CTR is a critical metric for assessing an ad’s performance. It varies based on the type of keyword, like branded versus unbranded search terms. The calculation formula for CTR is the number of clicks divided by the number of impressions.
A high CTR means your ad is getting the attention of shoppers, while a low CTR means not enough shoppers are finding your ad compelling enough to click on it, based on what they are looking for. That can indicate that your targeted keywords may need to be adjusted for more relevancy.
5. Conversion Rate (CR)
CR is one measure of a campaign’s success. It indicates how many customers purchased your product after arriving at the product detail page. CR is calculated by the number of conversions (purchases) received divided by the total number of ad clicks. This metric can indicate the high relevance of your ad or product detail page. If this number is low, it can mean that improvements are needed to your keyword targeting or product listing.
6. Ad Sales
Ad sales, or ad revenue, is how much income your ad generated based on the total sales figures of purchases, or ad conversions. It is calculated by the amount of money received, including discounts, returns, and refunds, which is the gross income. Once costs and fees are subtracted, you can determine your net income.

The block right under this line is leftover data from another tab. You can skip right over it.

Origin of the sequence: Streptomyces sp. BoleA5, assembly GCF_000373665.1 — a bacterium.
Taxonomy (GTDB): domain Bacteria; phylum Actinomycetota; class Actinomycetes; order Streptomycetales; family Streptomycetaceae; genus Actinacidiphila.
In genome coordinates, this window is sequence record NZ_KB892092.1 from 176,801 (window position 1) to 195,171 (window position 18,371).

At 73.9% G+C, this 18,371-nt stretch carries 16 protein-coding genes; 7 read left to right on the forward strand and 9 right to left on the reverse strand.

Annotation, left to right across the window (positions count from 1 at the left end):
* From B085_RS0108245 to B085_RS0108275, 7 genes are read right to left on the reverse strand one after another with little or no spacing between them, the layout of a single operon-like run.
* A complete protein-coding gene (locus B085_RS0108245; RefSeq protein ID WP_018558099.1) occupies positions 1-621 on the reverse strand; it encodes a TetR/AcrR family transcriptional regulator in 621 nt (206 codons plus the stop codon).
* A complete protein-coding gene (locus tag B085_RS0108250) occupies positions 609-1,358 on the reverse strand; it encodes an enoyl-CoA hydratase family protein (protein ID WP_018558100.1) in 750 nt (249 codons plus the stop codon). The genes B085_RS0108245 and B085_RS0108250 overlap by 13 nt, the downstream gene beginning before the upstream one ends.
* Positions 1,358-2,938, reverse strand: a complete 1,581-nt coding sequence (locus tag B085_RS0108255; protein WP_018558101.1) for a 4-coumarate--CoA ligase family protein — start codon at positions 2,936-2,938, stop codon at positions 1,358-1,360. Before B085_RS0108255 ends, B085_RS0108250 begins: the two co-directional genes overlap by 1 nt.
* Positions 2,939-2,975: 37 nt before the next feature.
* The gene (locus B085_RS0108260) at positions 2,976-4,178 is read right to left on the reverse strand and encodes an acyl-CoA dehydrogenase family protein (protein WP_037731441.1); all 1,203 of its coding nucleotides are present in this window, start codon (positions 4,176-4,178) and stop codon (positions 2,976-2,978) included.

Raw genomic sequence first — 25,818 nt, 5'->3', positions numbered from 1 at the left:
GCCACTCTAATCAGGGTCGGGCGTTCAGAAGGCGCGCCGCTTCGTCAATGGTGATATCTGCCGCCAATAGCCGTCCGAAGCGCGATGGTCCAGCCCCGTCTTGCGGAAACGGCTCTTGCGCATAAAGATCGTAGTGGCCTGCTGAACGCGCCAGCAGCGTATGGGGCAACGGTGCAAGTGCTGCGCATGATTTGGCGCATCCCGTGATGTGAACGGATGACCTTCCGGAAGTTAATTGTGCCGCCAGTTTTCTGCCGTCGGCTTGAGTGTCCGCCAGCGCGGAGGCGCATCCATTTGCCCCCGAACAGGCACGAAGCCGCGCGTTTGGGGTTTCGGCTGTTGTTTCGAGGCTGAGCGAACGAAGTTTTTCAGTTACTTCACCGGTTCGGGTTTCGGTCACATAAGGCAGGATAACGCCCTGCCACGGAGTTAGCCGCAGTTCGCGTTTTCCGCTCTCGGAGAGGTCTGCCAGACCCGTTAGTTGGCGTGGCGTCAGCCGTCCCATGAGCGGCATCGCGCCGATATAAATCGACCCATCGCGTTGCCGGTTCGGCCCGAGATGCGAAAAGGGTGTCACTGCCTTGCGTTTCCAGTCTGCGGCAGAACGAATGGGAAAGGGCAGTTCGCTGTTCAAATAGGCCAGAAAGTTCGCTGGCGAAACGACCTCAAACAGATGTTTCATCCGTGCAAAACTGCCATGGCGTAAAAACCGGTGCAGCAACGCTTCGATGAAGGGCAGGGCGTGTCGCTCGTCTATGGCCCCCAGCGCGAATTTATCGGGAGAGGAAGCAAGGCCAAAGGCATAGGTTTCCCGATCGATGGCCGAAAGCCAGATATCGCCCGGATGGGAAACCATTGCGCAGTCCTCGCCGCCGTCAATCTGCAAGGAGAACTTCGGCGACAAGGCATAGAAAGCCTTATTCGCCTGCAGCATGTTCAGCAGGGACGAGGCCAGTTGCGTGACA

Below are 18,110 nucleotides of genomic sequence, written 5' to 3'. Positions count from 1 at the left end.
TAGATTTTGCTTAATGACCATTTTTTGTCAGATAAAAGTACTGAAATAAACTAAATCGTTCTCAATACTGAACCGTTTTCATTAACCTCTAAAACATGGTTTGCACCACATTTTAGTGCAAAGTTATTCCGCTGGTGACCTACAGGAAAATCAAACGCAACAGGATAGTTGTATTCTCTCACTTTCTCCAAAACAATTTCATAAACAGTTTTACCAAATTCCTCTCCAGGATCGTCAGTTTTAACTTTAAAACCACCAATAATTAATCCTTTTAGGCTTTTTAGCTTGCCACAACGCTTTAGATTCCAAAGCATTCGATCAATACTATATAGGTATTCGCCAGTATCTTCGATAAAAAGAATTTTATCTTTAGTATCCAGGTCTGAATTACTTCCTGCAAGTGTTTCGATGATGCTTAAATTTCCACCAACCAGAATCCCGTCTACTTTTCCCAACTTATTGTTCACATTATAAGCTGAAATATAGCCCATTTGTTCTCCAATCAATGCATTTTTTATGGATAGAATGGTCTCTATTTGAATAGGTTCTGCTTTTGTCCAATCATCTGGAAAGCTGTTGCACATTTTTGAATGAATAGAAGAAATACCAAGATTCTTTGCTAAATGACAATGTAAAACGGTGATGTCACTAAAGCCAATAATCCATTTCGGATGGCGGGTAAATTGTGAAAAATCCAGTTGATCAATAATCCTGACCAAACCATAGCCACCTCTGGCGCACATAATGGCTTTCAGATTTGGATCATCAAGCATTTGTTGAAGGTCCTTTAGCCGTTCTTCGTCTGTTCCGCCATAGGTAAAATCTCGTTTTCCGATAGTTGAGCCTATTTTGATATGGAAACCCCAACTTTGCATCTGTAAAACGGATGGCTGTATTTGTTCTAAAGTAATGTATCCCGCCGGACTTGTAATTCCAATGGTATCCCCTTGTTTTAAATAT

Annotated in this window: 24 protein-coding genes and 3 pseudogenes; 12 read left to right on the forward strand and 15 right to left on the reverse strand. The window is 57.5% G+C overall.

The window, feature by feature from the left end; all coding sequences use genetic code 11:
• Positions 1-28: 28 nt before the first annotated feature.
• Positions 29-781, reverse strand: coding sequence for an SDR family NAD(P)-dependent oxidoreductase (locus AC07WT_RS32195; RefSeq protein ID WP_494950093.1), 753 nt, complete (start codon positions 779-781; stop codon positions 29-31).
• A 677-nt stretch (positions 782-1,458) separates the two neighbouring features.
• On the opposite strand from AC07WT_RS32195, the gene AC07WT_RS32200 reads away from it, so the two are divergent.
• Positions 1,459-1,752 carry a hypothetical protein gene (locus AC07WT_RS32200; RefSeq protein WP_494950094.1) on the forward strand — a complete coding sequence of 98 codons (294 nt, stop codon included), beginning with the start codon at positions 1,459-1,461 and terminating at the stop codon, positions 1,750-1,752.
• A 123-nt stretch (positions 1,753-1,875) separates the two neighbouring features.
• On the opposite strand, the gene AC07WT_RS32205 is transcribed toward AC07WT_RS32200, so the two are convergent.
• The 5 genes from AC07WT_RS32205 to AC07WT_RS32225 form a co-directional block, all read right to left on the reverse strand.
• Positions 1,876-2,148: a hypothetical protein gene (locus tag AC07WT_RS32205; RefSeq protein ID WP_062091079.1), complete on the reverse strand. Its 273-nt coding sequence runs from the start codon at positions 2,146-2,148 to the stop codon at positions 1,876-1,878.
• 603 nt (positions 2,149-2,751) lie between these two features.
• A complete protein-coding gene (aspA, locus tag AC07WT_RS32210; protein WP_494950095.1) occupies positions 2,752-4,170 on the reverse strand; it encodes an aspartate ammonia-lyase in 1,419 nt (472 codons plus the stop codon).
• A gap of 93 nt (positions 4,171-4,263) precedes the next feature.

7. Ad Spend
Ad spend is the total amount of money you spend on advertising per day. It can also be measured and broken down by account, campaign, ad group, and keyword. Ad spend varies from business to business depending on what the advertising strategy is.
8. Advertising Cost of Sales (ACoS)
ACoS is the metric Amazon uses to measure advertising efficiency. It is calculated using ad spend divided by revenue multiplied by 100. ACoS is the ratio of ad spend to sales and indicates how well your ads are performing in relation to your ad spend. It is dependent on several factors, including your business goals, campaign structure, product life cycle, profit margins, and more.